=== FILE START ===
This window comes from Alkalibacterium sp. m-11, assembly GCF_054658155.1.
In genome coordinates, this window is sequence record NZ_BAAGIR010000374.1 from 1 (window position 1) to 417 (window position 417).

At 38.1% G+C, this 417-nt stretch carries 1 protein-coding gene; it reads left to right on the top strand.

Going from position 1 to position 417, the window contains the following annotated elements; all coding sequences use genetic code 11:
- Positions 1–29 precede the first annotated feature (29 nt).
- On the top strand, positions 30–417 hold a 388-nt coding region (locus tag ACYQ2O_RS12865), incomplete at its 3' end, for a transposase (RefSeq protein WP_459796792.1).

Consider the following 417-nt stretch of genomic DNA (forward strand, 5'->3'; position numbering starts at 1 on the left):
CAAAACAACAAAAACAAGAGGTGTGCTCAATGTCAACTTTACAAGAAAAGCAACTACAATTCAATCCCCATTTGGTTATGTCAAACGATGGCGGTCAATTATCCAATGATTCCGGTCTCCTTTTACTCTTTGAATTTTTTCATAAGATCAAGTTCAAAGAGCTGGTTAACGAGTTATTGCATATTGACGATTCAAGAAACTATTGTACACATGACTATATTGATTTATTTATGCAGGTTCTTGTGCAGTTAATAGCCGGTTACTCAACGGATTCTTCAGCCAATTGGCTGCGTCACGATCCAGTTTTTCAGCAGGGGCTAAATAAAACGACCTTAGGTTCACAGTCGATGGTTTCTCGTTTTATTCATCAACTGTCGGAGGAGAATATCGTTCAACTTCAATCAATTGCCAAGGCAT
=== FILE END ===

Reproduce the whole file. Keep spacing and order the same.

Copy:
This window comes from Alkalibacterium sp. m-11, assembly GCF_054658155.1.
In genome coordinates, this window is sequence record NZ_BAAGIR010000374.1 from 1 (window position 1) to 417 (window position 417).

At 38.1% G+C, this 417-nt stretch carries 1 protein-coding gene; it reads left to right on the top strand.

Going from position 1 to position 417, the window contains the following annotated elements; all coding sequences use genetic code 11:
- Positions 1–29 precede the first annotated feature (29 nt).
- On the top strand, positions 30–417 hold a 388-nt coding region (locus tag ACYQ2O_RS12865), incomplete at its 3' end, for a transposase (RefSeq protein WP_459796792.1).

Consider the following 417-nt stretch of genomic DNA (forward strand, 5'->3'; position numbering starts at 1 on the left):
CAAAACAACAAAAACAAGAGGTGTGCTCAATGTCAACTTTACAAGAAAAGCAACTACAATTCAATCCCCATTTGGTTATGTCAAACGATGGCGGTCAATTATCCAATGATTCCGGTCTCCTTTTACTCTTTGAATTTTTTCATAAGATCAAGTTCAAAGAGCTGGTTAACGAGTTATTGCATATTGACGATTCAAGAAACTATTGTACACATGACTATATTGATTTATTTATGCAGGTTCTTGTGCAGTTAATAGCCGGTTACTCAACGGATTCTTCAGCCAATTGGCTGCGTCACGATCCAGTTTTTCAGCAGGGGCTAAATAAAACGACCTTAGGTTCACAGTCGATGGTTTCTCGTTTTATTCATCAACTGTCGGAGGAGAATATCGTTCAACTTCAATCAATTGCCAAGGCAT